Climate change and adaptation impacts in mixed crop-livestock systems in south west Zimbabwe - Policy Brief 39, November 2021


Key messages

  1. Science-based evidence should play a key role for guiding Zimbabwe’s national agricultural and climate change related policies and adaptation options.

  2. In south west Zimbabwe where soil fertility is low, crop and livestock productivity, poverty, and food insecurity can only be reduced with transformation of the agrifood system.

  3. A sustainable agricultural development pathway (SD) that diversifies crop production and enhances the livestock sector may provide effective and equitable solutions, enabling farmers to increase farm incomes and food security in a future that includes climate change.

  4. Raising the economic importance of livestock involves increasing livestock offtake levels and milk production through better integration with crops, and ensuring that the resource poor participate in and benefit from interventions and improved markets.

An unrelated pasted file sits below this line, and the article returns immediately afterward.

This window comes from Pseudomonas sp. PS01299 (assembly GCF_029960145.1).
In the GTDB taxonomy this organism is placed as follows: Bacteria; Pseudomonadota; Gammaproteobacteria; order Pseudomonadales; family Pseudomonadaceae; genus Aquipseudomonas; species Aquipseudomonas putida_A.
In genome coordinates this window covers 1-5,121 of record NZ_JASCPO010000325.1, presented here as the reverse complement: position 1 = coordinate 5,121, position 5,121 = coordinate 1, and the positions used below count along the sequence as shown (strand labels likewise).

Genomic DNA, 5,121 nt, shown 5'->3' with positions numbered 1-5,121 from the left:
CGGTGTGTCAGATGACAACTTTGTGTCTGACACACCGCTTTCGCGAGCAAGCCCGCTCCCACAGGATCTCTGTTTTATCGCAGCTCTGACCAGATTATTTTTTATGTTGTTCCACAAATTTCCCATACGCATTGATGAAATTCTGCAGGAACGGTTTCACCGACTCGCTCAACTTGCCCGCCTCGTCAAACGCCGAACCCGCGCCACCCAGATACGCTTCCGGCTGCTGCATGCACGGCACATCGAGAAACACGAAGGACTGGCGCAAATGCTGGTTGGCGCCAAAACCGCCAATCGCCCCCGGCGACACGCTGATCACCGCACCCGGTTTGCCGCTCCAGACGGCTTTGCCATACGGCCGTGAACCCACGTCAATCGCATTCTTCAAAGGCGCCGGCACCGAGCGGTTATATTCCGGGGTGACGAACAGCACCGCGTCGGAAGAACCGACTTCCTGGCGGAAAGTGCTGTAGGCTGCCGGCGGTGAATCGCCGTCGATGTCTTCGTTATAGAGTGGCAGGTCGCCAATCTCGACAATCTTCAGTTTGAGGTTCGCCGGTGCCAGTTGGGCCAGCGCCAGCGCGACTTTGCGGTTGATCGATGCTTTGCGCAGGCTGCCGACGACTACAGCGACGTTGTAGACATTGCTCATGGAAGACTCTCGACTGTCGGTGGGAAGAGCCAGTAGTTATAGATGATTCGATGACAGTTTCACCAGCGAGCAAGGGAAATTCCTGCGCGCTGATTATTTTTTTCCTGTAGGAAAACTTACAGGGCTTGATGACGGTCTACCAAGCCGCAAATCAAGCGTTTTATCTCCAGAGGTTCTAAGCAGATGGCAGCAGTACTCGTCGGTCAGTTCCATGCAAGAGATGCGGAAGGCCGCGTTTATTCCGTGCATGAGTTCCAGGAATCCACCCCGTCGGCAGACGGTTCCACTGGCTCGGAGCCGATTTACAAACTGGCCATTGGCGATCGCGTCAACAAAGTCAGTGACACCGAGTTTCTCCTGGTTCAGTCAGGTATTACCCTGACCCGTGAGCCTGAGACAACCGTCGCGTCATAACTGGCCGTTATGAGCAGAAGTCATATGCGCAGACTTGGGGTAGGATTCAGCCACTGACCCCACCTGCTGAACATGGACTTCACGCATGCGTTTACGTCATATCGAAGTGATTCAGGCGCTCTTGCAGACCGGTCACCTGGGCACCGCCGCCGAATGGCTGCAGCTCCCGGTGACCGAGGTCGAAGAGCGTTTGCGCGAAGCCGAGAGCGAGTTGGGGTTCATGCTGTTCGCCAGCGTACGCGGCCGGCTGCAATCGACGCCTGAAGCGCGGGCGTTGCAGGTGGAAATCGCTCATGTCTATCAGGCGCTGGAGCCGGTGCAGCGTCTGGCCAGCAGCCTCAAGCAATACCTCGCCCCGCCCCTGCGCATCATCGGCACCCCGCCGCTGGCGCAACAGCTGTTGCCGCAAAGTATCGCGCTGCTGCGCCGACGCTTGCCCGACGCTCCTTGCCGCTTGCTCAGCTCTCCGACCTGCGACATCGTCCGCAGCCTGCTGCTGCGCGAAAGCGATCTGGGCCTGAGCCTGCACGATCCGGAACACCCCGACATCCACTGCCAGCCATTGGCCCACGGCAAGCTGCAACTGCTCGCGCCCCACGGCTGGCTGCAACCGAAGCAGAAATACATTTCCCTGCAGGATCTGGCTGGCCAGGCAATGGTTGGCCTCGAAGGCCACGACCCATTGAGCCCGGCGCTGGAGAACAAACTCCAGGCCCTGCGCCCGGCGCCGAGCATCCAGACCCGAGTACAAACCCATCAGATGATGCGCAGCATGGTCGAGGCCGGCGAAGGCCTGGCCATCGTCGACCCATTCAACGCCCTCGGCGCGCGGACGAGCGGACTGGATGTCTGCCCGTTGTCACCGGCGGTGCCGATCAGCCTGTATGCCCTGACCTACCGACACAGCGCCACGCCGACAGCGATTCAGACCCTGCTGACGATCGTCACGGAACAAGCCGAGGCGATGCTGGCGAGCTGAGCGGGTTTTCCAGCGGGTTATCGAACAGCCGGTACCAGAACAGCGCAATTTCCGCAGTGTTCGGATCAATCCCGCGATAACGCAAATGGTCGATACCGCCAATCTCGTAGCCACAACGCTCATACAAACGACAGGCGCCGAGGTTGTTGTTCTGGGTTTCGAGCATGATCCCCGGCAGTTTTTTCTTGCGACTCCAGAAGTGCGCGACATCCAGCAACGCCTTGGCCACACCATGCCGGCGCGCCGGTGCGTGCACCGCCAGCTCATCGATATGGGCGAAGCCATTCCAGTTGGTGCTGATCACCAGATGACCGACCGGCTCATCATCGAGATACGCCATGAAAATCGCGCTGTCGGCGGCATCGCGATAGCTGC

5. Vulnerability to climate change is high with increased productivity, as the risk to lose also increases. Investment in SD offsets the negative impacts of climate change more effectively. Climate change adaptation strategies are thus needed to support the transformation of agri-food systems while minimizing risk of losses.

  6. Improved livestock feeding (crop residues, forage, supplements) and switching from cattle to goats are some of the profitable ways to adapt to climate change, which increases the likely return on farm system improvement as well.

  7. However, in order to address inherent trade -offs with environmental benefits and reducing GHG emissions, more drastic mitigation efforts are required. Improved feed production and livestock feed conversion are critical to enhance individual animal productivity and resource use efficiency.